This 'distributed attention' stays with me for a while when I get off the bike, for about a half an hour. I find I am more aware of things going on behind me, or to the side of me than usual. I also find that I anticipate others actions more than normal. Again, this may be just perception, but to me it feels real enough.
  3. Fantastic subject matter Bravus. I'm not able to give an indepth answer so I'll cut straight the chase.

    If I'm reading you right then you're emotionaly disconnected rather than visually disconnected from the world which is a good thing. Remaining objective in a subjective world gives your grey matter the thinking space to adequately assess real risks as opposed to primal subjective ones.

    Your eyesight and your brain isn't shut down, it's simply in 'power save' mode until something worth being alert about wakes it into action.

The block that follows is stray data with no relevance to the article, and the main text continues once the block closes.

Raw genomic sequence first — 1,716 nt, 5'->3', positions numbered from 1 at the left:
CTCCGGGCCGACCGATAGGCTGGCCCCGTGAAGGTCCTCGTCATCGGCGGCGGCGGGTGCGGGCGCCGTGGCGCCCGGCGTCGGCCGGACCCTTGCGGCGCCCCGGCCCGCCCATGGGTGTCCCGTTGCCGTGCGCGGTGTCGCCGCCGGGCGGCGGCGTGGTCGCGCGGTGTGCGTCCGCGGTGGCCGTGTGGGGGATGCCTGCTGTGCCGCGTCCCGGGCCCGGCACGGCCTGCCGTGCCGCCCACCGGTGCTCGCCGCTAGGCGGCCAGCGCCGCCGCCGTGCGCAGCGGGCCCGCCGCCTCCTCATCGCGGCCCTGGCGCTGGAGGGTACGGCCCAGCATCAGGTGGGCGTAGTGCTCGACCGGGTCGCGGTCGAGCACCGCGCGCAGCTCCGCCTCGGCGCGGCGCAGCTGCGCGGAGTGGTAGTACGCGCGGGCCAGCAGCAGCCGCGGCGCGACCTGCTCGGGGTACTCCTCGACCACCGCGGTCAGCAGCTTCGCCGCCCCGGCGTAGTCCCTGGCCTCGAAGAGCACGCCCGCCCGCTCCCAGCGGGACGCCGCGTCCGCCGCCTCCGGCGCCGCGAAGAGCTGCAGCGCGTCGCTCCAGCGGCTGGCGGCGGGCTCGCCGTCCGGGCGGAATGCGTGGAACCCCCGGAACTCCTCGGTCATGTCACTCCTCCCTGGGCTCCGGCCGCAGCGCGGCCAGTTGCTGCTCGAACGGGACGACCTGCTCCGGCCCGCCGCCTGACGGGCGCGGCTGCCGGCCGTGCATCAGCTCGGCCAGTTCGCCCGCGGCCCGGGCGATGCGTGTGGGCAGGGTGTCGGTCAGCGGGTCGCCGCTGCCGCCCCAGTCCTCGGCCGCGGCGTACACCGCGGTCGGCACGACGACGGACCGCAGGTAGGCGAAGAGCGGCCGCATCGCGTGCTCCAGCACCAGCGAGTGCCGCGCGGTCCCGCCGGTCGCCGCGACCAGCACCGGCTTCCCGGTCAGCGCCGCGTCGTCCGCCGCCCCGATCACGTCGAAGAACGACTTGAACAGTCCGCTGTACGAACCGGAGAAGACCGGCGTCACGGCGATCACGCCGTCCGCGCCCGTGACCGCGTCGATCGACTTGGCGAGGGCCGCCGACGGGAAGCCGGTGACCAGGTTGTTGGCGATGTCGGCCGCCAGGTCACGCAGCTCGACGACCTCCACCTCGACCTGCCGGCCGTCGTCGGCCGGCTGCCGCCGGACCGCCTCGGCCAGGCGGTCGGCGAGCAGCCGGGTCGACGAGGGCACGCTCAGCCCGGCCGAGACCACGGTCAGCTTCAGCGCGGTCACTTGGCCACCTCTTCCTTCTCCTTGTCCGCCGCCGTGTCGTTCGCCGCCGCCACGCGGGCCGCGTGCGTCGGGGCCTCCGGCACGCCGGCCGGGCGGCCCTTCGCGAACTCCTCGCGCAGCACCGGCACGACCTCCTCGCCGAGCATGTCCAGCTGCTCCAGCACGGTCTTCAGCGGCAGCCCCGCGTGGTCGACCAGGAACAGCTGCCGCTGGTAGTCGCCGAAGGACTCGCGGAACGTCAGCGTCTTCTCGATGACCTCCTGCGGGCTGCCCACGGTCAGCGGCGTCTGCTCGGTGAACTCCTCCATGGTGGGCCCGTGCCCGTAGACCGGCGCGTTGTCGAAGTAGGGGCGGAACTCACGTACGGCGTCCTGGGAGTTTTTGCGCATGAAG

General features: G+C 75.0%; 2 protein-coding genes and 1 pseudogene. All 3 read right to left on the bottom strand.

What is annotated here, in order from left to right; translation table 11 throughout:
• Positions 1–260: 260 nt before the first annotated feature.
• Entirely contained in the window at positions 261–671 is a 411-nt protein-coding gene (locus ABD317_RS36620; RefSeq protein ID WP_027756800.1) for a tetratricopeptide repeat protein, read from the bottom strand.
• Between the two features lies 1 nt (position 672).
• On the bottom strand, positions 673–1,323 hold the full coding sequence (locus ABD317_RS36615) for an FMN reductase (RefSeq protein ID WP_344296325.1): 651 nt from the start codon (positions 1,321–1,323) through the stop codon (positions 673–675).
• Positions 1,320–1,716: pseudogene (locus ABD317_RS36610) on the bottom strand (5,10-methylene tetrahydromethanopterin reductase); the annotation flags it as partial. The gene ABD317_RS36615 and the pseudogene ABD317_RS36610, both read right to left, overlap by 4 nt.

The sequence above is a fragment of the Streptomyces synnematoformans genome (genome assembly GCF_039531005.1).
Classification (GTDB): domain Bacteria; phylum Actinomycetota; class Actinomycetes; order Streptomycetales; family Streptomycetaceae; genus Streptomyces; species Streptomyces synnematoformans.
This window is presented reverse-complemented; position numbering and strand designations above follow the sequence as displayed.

4. I think everyone who rides or drives should get his/her eyes checked, especially for peripheral vision, even if he/she has no reason to assume that there's something wrong with vision. It's peripheral vision that gives us that precious 'edge' when it comes to threats that come from a tangent, and not in the 'normal' field of vision.

    Allied to that, the amount of peripheral vision that a helmet allows should be one of our buying criteria.....
  5. I hadn't thought of it this way, but you are probably onto something here. The objectivity is something I notice, rather than emotional responses. The emotions come after I have avoided a SMIDSY, but during the incident, I am totally focussed on avoidance and do feel a little disconnected.
  6. I've noticed something like this. If someone looked at your face they'd probably think you were glazed over and not paying attention. But really you're just more aware, especially of your peripheral vision - it does a lot of work behind the scenes that most people wouldn't know. It's like the fluid in your ears that aids balance; it's there constantly carrying out an important function which you can take advantage of in many riding situations.